Buy that Rumor Sell the EUR

It’s only now that Euro officials recognize the need to forge a ‘comprehensive’ plan to contain the sovereign debt crisis? There is chatter about increasing the 440b European Financial Stability Facility fund. All eyes have been on Portugal this morning, who issued three and 10-year bonds. The auction results are seen as the risk barometer to gauge market confidence in the Euro-periphery’s ability to finance itself by going to the market directly. How did they do? The maximum amount of 3’s were sold at the upper end of the range while the 10’s wee better received with a strong bid-to-cover ratio (3.6:1). Has the product been absorbed by the street or has real money been tempted by the ECB’s activity this week? Initial EUR movement remains skeptical.

The US$ is weaker in the O/N trading session. Currently, it is lower against 12 of the 16 most actively traded currencies in another ‘whippy’ O/N session.

Forex heatmap

As the markets try to comprehend the supply onslaught from the PIIGS, Holland, Germany and the US this week, least we forget, both the ECB and BOE have their own policy meetings. Trichet has enough problems to contain policy maker’s thoughts. The BOE on the other hand has inflation worries. Inflation has been above their desired +2% target reading for 41 of the last 50 months. A decision to raise interest rates still looks unlikely for now, especially given doubts over the banking sector and overall confidence in the economy is liable to deteriorate. Any further evidence of weakening in demand will trigger substantial selling pressure for Cable given that the UK fundamentals remain precarious with a disturbing growth and debt profile. The technical charts continue to look for levels to sell the currency.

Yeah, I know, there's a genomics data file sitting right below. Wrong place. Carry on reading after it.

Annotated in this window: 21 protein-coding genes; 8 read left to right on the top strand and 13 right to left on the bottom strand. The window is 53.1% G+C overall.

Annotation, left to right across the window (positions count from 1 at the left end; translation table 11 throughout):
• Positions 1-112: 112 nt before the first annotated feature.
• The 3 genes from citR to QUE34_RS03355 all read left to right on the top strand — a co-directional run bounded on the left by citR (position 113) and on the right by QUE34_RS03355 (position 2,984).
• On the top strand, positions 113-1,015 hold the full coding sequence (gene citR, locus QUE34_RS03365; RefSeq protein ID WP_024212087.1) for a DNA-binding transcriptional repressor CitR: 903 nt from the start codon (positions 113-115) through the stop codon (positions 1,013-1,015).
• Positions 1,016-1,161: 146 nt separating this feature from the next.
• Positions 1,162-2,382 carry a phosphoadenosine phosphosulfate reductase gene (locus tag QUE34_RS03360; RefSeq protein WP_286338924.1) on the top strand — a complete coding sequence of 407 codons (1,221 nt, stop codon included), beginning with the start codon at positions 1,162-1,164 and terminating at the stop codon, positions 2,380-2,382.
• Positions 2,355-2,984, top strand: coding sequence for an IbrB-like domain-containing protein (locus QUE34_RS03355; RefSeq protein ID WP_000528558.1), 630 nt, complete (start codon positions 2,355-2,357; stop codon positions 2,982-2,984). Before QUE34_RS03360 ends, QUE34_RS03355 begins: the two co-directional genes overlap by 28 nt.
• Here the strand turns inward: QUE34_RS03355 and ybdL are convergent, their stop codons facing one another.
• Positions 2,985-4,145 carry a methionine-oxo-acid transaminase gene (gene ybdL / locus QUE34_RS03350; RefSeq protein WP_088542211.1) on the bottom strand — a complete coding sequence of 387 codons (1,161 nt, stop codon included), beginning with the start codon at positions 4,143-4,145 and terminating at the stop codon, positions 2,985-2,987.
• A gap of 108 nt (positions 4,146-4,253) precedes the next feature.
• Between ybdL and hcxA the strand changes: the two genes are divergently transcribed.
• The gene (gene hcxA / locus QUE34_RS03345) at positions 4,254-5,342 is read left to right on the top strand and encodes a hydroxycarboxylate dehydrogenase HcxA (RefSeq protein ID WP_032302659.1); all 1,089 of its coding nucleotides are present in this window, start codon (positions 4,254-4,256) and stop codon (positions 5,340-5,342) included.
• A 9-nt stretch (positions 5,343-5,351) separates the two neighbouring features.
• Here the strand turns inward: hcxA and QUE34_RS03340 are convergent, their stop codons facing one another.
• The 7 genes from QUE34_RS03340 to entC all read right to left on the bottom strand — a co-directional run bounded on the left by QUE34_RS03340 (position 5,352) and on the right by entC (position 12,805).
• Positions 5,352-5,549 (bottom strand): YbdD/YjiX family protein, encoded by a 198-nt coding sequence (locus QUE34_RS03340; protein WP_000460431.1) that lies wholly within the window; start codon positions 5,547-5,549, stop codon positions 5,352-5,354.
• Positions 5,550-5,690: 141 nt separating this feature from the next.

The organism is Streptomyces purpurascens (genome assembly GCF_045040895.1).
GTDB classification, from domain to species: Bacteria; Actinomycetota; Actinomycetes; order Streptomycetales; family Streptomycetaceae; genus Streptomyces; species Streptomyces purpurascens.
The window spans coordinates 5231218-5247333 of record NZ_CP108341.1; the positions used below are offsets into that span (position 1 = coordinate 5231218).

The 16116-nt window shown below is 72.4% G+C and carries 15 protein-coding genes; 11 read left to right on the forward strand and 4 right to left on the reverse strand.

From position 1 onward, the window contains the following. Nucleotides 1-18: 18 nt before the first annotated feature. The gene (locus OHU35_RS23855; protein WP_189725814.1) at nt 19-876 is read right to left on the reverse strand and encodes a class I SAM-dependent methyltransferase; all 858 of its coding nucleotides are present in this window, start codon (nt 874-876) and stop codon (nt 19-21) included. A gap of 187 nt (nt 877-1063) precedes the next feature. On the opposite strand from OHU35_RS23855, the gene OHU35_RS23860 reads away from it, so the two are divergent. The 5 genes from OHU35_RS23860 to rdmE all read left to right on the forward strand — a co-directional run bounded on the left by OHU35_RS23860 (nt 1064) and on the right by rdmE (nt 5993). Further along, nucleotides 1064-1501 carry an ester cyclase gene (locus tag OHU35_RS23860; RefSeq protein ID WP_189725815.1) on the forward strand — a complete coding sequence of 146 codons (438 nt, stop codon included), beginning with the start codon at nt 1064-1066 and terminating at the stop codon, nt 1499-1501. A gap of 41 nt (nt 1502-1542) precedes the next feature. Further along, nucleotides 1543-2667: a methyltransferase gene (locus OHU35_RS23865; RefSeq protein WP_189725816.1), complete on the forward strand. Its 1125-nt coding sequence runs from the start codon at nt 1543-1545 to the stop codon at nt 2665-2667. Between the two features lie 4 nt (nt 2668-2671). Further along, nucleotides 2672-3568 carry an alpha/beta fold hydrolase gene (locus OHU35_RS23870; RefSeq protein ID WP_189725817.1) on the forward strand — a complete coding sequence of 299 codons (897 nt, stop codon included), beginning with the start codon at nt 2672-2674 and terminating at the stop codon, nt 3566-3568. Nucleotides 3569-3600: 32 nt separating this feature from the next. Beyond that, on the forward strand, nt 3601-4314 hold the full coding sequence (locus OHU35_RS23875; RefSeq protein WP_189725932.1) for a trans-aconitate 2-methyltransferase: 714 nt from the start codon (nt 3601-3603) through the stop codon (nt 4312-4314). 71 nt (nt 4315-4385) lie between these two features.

The USD$ is lower against the EUR +0.43%, GBP +0.37%, CHF +0.11% and JPY +0.21%. The commodity currencies are stronger this morning, CAD +0.29% and AUD +0.48%. Elevating commodity prices continue to support the loonie, especially on the crosses, in the afterglow from the BOC business outlook survey earlier this week and this despite the volatile December housing starts falling -13.5%, m/m. Canadian businesses remain largely upbeat about their future sales as they trade off CAD pressures against easing credit conditions. It’s encouraging that the survey has held up to further appreciation of the loonie dollar over recent months. Digging deeper, business activity remains firm. However, expectations for sales volumes are modest for 2011, with some exceptions, mostly in commodity related activity. The expectations for M&A activity remain positive. The strength of the CAD is being fueled by its cross play, especially vs. the EUR which saw the loonie advancing +4% last week as sovereign debt concerns again take hold. Dealers are pricing in a rate hike by the BOC at the beginning of the second quarter. The currency is amongst the best-performing currencies this month, as both crude and Canadian assets remain in demand for safer heaven concerns. Stronger data down south reinforces many analysts’ views that the US economy is beginning the year in upward momentum and reason enough for short term chartists to be eying 0.9750 CAD in the first-quarter. Investors continue to look for better levels to own the currency.

The AUD has had a rough and active O/N range, just falling short of 0.9800 in early trading, with news about the worsening floods dominating the headlines. Currently, the market pricing of rate cuts (4.75%) for the RBA February policy meeting and of rate hikes over latter half of the year remains broadly unchanged. Investors took some comfort from better than expected November’s home loans growth data (+2.5% m/m) and upward revisions to the October print (+2.2%), which along with more buoyant global risk sentiment has dragged the currency towards this morning’s highs. Already, RBA members are trying to put a monetary cost to the infrastructure damage, with suggestions of approximately +1% of GDP or $13b. Any significant cost will only delay any interest rate hike by Governor Stevens. Last year the currency rose +14% against the dollar which drove down the cost of imports and eroding exporters’ competitiveness. It’s all down to the employment numbers. Short term offers appear on rallies (0.9920).